The 150 km long Quebrada de Humahuaca (Humahuaca Ravine) extending from Jujuy Province’s capital city of San Salvador de Jujuy on the south to the Bolivian border on the north, is one of the region’s outstanding attractions. This Andean gorge, flanked by multi-striped hills on either side, is streaked in rich, vivid orange, yellow, red, blue and green colors which are the canyon’s trademark. Resulting from layered sediments deposited over millions of years, this spectacular route of multicolored mountains carved out by the Rio Grande is rich in history, culture and archeological sites and is a great adventure outdoors destination for hiking, climbing and mountaineering.
Part of a major trade route at the tail end of the Inca Trail, this mountain valley has been used as a cultural and major trade route for over 11,000 years. Numerous tracks, roads and settlements testify to the civilizations that once lived here, among them the Incas and the Spanish.
As you make your way along the ravine, you’ll come across dramatic natural settings and a unique cultural landscape of colorful Andean villages and towns with adobe houses, where local peoples retain ancient customs, rituals and an Andean lifestyle that reflects ancient times. Perched at the foot of the famous Cerro de la Siete Colores (Hill of Seven Colors), Purmamarca, the “Village in Virgin Lands” is one of the region’s most picturesque towns, having kept its Andean feel with its whitewashed buildings and adobe huts. The Cerro de la Siete Colores, a hill just outside the town, is streaked from top to bottom with a splendid array of pastel colors, whose splendor is even more breathtaking when viewed from the town’s central plaza.
Onwards at Maimara, you’re greeted by yet another natural wonder – a set of hills lined with colors that rise in peaks, the colors gradually deepening as they reach the top – and appropriately named “La Paleta del Pintor (The Painter’s Palette). Maimara also features a unique cemetery with colorful crosses and emblems that reflect local traditions.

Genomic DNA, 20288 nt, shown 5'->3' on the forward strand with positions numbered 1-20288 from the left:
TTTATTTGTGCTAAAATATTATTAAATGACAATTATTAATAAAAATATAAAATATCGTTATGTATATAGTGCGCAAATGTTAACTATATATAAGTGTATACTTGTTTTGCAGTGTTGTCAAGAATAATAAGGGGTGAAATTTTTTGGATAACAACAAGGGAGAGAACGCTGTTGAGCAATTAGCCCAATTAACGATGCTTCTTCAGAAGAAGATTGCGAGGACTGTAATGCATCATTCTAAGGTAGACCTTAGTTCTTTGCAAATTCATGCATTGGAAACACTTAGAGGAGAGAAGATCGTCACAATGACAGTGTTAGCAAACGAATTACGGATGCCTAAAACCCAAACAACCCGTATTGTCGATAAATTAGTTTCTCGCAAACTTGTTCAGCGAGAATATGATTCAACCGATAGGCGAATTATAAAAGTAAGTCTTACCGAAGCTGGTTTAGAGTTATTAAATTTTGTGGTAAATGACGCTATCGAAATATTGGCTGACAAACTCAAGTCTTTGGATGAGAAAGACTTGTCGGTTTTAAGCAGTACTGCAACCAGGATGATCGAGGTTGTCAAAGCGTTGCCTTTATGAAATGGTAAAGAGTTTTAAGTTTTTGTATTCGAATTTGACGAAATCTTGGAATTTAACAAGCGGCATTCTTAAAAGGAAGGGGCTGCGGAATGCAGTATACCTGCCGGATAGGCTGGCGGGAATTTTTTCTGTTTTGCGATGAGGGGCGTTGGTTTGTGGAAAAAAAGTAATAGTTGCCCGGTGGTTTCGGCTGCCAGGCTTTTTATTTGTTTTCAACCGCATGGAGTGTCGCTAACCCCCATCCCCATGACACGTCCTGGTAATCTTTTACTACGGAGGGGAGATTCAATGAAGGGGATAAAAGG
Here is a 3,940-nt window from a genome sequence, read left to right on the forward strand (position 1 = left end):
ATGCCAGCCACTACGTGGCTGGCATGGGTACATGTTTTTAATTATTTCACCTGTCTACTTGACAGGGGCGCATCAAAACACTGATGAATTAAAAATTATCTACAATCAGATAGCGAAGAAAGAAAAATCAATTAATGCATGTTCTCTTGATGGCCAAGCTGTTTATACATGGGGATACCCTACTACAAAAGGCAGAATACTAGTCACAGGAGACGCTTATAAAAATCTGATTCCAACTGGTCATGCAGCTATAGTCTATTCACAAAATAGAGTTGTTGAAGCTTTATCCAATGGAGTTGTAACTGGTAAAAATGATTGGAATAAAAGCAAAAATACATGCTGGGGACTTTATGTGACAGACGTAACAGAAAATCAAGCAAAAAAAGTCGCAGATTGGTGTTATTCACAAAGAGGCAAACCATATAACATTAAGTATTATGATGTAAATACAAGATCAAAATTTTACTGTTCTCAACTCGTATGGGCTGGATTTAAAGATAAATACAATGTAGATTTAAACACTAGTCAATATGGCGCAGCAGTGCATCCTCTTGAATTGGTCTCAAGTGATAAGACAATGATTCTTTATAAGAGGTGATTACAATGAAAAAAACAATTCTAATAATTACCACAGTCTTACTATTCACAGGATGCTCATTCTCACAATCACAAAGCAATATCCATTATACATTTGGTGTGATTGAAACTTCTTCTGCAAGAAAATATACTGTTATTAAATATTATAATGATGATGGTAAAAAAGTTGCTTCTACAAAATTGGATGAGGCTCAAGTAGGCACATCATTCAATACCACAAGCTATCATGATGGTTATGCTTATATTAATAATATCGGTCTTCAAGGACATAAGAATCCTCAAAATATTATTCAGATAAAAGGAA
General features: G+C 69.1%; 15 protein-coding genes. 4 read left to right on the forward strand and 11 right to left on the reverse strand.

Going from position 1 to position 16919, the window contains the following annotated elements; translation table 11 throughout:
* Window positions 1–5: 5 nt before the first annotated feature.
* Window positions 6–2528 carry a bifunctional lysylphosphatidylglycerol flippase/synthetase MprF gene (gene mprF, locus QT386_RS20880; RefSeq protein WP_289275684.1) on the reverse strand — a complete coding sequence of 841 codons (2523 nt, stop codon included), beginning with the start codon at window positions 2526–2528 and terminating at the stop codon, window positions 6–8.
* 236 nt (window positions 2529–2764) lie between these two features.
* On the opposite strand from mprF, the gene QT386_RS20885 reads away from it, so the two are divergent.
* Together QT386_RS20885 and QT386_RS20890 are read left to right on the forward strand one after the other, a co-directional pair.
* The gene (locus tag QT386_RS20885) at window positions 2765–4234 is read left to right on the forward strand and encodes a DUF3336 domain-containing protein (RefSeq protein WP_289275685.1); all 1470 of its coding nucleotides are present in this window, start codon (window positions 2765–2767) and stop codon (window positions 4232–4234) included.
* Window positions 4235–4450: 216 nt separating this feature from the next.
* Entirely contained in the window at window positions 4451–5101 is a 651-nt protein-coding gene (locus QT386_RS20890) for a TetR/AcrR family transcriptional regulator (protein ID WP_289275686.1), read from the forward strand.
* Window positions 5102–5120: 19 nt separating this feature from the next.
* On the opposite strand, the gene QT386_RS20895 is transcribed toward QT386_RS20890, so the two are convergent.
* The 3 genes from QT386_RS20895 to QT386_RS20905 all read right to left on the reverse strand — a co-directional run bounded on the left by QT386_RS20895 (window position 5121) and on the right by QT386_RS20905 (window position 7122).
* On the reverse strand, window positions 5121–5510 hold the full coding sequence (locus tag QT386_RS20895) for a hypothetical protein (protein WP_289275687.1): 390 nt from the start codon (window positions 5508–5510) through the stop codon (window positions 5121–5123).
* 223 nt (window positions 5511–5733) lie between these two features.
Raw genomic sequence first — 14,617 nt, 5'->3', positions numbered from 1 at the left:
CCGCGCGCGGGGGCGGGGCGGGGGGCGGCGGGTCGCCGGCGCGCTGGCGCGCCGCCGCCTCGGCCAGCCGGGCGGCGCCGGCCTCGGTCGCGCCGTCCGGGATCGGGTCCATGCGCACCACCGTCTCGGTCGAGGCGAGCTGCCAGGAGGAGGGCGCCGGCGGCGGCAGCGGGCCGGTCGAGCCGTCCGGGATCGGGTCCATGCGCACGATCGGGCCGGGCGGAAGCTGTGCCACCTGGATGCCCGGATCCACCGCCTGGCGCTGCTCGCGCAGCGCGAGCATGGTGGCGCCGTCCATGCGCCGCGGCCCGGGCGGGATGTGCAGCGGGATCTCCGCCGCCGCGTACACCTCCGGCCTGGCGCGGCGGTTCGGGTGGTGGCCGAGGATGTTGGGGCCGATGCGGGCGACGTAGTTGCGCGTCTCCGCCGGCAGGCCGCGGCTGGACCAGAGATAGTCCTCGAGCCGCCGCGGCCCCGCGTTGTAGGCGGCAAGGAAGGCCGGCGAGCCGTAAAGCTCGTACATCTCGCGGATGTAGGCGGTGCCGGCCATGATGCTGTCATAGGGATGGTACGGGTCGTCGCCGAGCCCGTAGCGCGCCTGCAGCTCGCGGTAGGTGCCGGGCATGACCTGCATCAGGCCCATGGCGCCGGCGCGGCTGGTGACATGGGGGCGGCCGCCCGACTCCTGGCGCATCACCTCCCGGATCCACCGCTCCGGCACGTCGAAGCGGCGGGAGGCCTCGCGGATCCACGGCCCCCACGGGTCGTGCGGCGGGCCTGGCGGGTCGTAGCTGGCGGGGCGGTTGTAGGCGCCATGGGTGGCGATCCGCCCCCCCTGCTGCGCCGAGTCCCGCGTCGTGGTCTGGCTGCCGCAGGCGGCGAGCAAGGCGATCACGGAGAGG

Continue to cross the Tropic of Capricorn, marked only by a stone slab embedded with its eponymous astrological sign, to reach Tilcara, the province’s archeological capital. This ancient village stands out for its mud brick houses and attractive shady plaza, where locals sell Andean handicrafts. This is a region to explore by bike, by horse or even by llama! On an isolated hill nearby stands El Pucara, a pre-Colombian fortification built by native Omaguaca peoples to protect the village. The site is an open-air museum housing many remnants and ruins of a pre-Hispanic past. From here, the view of the gorge is amazing.
When you finally reach the town of Humahuaca at the top of the valley, you are rewarded with stunning vistas of sand-colored, cacti-studded peaks. At an altitude of over 3000 m., Humahuaca with its cobbled streets, quaint shops and lively plaza is stunning. A visit to the Iglesia de la Candelaria with its tabernacle made entirely of gold and its gleaming white towers is well worth the effort. This is also the northern starting point of the gorge, declared a UNESCO World Heritage Site for it cultural and historical riches.
The Quebrada de Humahuaca offers an up-close look at local Andean village life, and its culture and history within a not-to-be-missed breathtaking setting featuring great outdoor adventures.